Tuesday, January 19, 2016
The Orlando Eye is a giant Ferris wheel in Orlando, Florida. It carried its first passenger on April 29, 2015 and is one of the newest attractions in Orlando and the largest observation wheel on the East Coast. Special Event planners from around the country had gathered at the Orlando Convention Center. Stacey Paul Barabe organized an event in which planners would go on the Eye and brainstorm ideas on how to improve their industry. About ten people could fit in each capsule and a moderator asked questions to generate feedback and ideas.
In the digital age, it seems that people feel that all ides are in the public domain. One organizer told the horror story of pitching an idea that the client rejected and then they produced the concept on their own. He learned about this theft when they asked him to pitch ideas for another event several years later. The packet he was given had photos of past events and he saw all his creative ideas had been used without consent or payment. The moderator was from England and there the industry is standardized. She was shocked at how little thought is put into public safety at events in the United States. She suggested that architects have a standard where they are paid up front for their time and that Event Planners should do the same. The issues are very much like the problems faced by illustrators today. People love creativity, the just don't want to pay for it.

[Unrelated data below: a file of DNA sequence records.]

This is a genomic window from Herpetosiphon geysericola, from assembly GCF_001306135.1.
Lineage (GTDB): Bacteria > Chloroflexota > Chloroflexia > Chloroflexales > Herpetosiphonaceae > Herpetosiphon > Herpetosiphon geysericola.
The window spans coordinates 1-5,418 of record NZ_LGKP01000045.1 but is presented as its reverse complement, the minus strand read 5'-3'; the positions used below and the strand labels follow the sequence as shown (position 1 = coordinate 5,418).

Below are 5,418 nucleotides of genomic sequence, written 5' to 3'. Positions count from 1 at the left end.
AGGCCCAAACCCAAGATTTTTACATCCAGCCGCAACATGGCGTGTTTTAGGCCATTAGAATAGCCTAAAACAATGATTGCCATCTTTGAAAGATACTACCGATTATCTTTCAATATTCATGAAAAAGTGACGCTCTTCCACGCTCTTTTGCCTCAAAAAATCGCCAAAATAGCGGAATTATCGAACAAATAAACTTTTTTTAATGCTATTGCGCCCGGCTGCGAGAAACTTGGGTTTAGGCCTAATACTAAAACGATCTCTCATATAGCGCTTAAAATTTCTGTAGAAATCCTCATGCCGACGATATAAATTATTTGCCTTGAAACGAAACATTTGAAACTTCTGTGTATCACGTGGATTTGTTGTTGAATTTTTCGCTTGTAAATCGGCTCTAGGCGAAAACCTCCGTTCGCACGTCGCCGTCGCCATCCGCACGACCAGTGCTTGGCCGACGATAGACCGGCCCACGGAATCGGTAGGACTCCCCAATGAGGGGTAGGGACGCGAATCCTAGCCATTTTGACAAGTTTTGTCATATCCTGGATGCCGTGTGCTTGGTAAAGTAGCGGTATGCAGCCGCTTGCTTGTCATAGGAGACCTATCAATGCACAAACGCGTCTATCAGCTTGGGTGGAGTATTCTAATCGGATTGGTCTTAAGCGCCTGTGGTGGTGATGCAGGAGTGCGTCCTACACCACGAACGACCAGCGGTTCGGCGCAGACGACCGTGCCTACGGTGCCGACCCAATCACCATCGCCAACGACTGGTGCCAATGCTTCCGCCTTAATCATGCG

We went perhaps a quarter of the way up, when the wheel stopped, and then went in reverse. We guessed that an Event planner in another capsule must have gotten claustrophobic and had to get off. When we were 400 feet up, the meeting was put on hold, so everyone could enjoy the view and take pictures. The Orlando skyline was visible to the North East along with a new roller coaster that looks like the Saint Lewis Arch. Epcot was visible to the South West because of that big sphere but the castle was hard to see. I was told that on a clear day you can see all the way to the space coast. The eye does a full rotation in 20 minutes. That meant that I had to rush the sketch. When you get off, the wheel is still spinning, and you step onto an arched ramp back to the platform. You exit of course through a gift shop. Outside the eye, two women in long flowing blue gowns were balanced on long poles. It was another great sketch opportunity but I needed to get to the Tin Roof to get to work creating back up sketches for the lunch meeting.